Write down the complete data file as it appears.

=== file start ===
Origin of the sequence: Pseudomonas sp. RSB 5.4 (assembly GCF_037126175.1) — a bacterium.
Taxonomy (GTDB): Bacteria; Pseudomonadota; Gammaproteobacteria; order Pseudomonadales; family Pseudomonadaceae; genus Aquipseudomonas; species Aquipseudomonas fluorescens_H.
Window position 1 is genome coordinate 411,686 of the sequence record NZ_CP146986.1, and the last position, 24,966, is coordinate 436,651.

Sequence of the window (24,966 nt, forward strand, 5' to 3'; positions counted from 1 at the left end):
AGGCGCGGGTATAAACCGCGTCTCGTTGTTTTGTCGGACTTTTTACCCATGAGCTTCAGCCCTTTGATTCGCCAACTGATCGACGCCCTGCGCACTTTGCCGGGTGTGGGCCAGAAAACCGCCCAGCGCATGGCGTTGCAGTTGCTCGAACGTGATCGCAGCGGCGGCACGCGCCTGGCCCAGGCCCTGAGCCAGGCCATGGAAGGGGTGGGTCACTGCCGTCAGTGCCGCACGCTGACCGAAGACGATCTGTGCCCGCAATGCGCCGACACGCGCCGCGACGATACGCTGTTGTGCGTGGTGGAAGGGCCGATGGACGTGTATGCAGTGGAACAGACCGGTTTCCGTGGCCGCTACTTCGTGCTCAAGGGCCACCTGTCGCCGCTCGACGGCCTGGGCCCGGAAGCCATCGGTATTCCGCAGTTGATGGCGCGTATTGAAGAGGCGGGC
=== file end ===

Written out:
Origin of the sequence: Pseudomonas sp. RSB 5.4 (assembly GCF_037126175.1) — a bacterium.
Taxonomy (GTDB): Bacteria; Pseudomonadota; Gammaproteobacteria; order Pseudomonadales; family Pseudomonadaceae; genus Aquipseudomonas; species Aquipseudomonas fluorescens_H.
Window position 1 is genome coordinate 411,686 of the sequence record NZ_CP146986.1, and the last position, 24,966, is coordinate 436,651.

Sequence of the window (24,966 nt, forward strand, 5' to 3'; positions counted from 1 at the left end):
AGGCGCGGGTATAAACCGCGTCTCGTTGTTTTGTCGGACTTTTTACCCATGAGCTTCAGCCCTTTGATTCGCCAACTGATCGACGCCCTGCGCACTTTGCCGGGTGTGGGCCAGAAAACCGCCCAGCGCATGGCGTTGCAGTTGCTCGAACGTGATCGCAGCGGCGGCACGCGCCTGGCCCAGGCCCTGAGCCAGGCCATGGAAGGGGTGGGTCACTGCCGTCAGTGCCGCACGCTGACCGAAGACGATCTGTGCCCGCAATGCGCCGACACGCGCCGCGACGATACGCTGTTGTGCGTGGTGGAAGGGCCGATGGACGTGTATGCAGTGGAACAGACCGGTTTCCGTGGCCGCTACTTCGTGCTCAAGGGCCACCTGTCGCCGCTCGACGGCCTGGGCCCGGAAGCCATCGGTATTCCGCAGTTGATGGCGCGTATTGAAGAGGCGGGC